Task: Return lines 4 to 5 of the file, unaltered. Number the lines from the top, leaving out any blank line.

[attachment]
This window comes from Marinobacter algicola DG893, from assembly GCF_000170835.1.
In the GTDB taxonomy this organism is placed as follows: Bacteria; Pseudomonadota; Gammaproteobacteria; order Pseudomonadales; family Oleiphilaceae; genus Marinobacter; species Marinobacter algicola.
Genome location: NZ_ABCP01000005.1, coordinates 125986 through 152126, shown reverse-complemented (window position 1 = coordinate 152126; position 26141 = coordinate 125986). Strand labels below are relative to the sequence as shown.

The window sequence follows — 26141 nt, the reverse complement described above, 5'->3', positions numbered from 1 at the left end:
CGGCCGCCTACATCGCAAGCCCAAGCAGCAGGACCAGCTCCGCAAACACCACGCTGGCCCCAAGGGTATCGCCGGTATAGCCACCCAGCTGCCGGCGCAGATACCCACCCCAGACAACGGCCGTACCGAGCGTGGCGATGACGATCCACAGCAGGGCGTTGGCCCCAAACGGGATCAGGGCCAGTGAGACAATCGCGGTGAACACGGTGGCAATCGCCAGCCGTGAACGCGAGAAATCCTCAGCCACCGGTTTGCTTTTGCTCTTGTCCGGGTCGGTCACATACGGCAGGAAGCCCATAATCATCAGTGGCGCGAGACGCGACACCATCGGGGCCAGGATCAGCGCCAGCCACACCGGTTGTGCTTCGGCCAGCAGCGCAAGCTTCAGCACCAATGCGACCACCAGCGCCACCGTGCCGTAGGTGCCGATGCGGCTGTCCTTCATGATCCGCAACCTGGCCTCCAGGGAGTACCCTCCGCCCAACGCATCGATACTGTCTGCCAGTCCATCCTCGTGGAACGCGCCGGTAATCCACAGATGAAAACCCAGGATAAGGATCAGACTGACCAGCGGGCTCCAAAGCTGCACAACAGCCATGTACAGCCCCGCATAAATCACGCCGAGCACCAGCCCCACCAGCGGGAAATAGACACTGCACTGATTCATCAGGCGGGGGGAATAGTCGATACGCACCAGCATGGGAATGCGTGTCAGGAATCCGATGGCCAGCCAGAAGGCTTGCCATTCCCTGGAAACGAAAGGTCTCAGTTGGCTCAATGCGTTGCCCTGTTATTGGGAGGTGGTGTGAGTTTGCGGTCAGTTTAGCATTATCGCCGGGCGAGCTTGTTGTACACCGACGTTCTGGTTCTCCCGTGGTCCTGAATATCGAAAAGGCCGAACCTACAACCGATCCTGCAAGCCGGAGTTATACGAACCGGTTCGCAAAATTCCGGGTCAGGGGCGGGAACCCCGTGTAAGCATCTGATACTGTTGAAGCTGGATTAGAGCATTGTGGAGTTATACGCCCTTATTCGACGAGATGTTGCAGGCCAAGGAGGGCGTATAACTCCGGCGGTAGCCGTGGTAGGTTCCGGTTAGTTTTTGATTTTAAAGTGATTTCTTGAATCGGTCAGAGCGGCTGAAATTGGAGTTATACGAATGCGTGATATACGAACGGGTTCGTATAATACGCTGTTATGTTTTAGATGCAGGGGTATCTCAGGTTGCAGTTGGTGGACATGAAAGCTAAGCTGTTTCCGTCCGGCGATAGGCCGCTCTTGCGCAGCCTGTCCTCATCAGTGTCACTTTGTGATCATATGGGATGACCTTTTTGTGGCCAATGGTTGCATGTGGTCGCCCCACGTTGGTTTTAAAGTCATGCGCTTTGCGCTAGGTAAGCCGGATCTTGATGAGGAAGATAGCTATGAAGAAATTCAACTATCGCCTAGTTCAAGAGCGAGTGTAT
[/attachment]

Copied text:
The window sequence follows — 26141 nt, the reverse complement described above, 5'->3', positions numbered from 1 at the left end:
CGGCCGCCTACATCGCAAGCCCAAGCAGCAGGACCAGCTCCGCAAACACCACGCTGGCCCCAAGGGTATCGCCGGTATAGCCACCCAGCTGCCGGCGCAGATACCCACCCCAGACAACGGCCGTACCGAGCGTGGCGATGACGATCCACAGCAGGGCGTTGGCCCCAAACGGGATCAGGGCCAGTGAGACAATCGCGGTGAACACGGTGGCAATCGCCAGCCGTGAACGCGAGAAATCCTCAGCCACCGGTTTGCTTTTGCTCTTGTCCGGGTCGGTCACATACGGCAGGAAGCCCATAATCATCAGTGGCGCGAGACGCGACACCATCGGGGCCAGGATCAGCGCCAGCCACACCGGTTGTGCTTCGGCCAGCAGCGCAAGCTTCAGCACCAATGCGACCACCAGCGCCACCGTGCCGTAGGTGCCGATGCGGCTGTCCTTCATGATCCGCAACCTGGCCTCCAGGGAGTACCCTCCGCCCAACGCATCGATACTGTCTGCCAGTCCATCCTCGTGGAACGCGCCGGTAATCCACAGATGAAAACCCAGGATAAGGATCAGACTGACCAGCGGGCTCCAAAGCTGCACAACAGCCATGTACAGCCCCGCATAAATCACGCCGAGCACCAGCCCCACCAGCGGGAAATAGACACTGCACTGATTCATCAGGCGGGGGGAATAGTCGATACGCACCAGCATGGGAATGCGTGTCAGGAATCCGATGGCCAGCCAGAAGGCTTGCCATTCCCTGGAAACGAAAGGTCTCAGTTGGCTCAATGCGTTGCCCTGTTATTGGGAGGTGGTGTGAGTTTGCGGTCAGTTTAGCATTATCGCCGGGCGAGCTTGTTGTACACCGACGTTCTGGTTCTCCCGTGGTCCTGAATATCGAAAAGGCCGAACCTACAACCGATCCTGCAAGCCGGAGTTATACGAACCGGTTCGCAAAATTCCGGGTCAGGGGCGGGAACCCCGTGTAAGCATCTGATACTGTTGAAGCTGGATTAGAGCATTGTGGAGTTATACGCCCTTATTCGACGAGATGTTGCAGGCCAAGGAGGGCGTATAACTCCGGCGGTAGCCGTGGTAGGTTCCGGTTAGTTTTTGATTTTAAAGTGATTTCTTGAATCGGTCAGAGCGGCTGAAATTGGAGTTATACGAATGCGTGATATACGAACGGGTTCGTATAATACGCTGTTATGTTTTAGATGCAGGGGTATCTCAGGTTGCAGTTGGTGGACATGAAAGCTAAGCTGTTTCCGTCCGGCGATAGGCCGCTCTTGCGCAGCCTGTCCTCATCAGTGTCACTTTGTGATCATATGGGATGACCTTTTTGTGGCCAATGGTTGCATGTGGTCGCCCCACGTTGGTTTTAAAGTCATGCGCTTTGCGCTAGGTAAGCCGGATCTTGATGAGGAAGATAGCTATGAAGAAATTCAACTATCGCCTAGTTCAAGAGCGAGTGTAT